Saturday, June 15, 2024

Coronavirus brings tough times for Hidalgo’s producers of barbacoa

The coronavirus pandemic has dealt a heavy blow to the renowned barbacoa industry in Hidalgo, where some 15,000 families depend directly on the sale of mutton or lamb cooked in the leaves of the maguey plant.

Many barbacoa restaurants and street stands have closed in the central Mexican state due to the pandemic, causing a significant loss of jobs, according to a report by the newspaper El Universal.

Demand for the slow-cooked meat, which is a particularly popular weekend dish, has also fallen due to the ongoing health crisis.

Horacio Gómez, president of a barbacoa producers and vendors association in Hidalgo, told El Universal that the closure of restaurants and the slump in sales has had far-reaching ramifications.

In addition to meat suppliers, people who sell maguey leaves, firewood, cilantro, onions, spices and even soft drinks to barbacoa restaurants have been affected, he said.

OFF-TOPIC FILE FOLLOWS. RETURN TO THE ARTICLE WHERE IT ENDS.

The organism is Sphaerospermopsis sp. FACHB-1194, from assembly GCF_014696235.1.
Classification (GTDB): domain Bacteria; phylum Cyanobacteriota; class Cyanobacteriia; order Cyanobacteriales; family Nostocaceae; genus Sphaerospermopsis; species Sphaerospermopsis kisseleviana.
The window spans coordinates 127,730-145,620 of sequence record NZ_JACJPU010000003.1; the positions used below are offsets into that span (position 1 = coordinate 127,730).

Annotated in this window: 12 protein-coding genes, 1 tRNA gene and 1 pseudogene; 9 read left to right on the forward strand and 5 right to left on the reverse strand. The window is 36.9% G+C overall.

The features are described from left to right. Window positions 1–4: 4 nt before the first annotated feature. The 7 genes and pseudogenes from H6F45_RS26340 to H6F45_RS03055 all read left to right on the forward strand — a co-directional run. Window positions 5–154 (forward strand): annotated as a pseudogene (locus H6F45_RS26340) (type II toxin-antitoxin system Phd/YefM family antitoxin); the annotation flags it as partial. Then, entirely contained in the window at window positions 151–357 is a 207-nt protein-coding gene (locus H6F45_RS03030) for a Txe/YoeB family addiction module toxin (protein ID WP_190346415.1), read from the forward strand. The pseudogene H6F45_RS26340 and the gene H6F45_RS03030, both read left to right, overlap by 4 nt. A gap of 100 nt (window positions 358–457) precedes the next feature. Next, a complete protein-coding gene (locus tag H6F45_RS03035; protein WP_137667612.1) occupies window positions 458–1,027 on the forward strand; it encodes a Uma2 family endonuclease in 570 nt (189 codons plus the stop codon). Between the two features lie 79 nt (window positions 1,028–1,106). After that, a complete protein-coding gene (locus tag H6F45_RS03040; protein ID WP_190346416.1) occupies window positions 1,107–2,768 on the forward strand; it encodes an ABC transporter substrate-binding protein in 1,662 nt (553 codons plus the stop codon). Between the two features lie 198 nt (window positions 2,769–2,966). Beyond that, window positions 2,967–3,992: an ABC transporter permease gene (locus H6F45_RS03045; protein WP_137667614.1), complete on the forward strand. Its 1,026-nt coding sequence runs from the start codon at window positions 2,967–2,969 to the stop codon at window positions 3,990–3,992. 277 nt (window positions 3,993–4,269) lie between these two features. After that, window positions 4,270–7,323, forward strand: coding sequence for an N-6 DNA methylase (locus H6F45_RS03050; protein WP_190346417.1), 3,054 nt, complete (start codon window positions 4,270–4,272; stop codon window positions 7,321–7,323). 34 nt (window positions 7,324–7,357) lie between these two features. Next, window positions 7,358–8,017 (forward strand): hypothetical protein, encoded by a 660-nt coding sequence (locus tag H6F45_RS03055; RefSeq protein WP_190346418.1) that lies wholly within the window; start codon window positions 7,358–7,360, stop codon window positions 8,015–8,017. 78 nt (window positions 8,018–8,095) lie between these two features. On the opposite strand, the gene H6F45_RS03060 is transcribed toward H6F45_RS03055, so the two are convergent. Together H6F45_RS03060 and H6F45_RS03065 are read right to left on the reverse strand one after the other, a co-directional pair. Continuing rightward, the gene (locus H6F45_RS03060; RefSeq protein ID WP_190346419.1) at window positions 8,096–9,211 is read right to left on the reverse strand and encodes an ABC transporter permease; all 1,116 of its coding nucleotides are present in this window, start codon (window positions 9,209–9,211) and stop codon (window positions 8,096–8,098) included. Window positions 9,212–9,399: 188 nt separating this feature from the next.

Among the municipalities where thousands of people work directly or indirectly in the industry, and as a result have been hit hard by the closure of restaurants and falling barbacoa sales, are Actopan, Tulancingo, Ixmiquilpan, Apan and Tula.

Gómez said that in normal times barbacoyeros, as people who prepare and sell the meat are known, create jobs for up to 40 people, many of whom are now unemployed.

He said that many vendors have left their home towns to try to open restaurants or street stalls in parts of Hidalgo where the barbacoa tradition isn’t as strong and even in other states. However, they have faced difficulties opening new establishments and even encountered opposition to setting up street stalls, Gómez said.

He said that more than 50% of barbacoa eateries in Hidalgo have closed and that those that remain open have seen their sales fall by up to 70%.

Many of those that closed will be unable to reopen due to a lack of resources, Gómez said, explaining that renting restaurant premises, paying employees’ wages and purchasing supplies can cost 40,000 pesos (US $1,840) a month.

“We’re done for, we don’t have capital,” he said. “Citizens don’t have money either to buy a kilo of meat that might cost between 300 and 450 pesos [US $14-$21].”

Source: El Universal (sp) 

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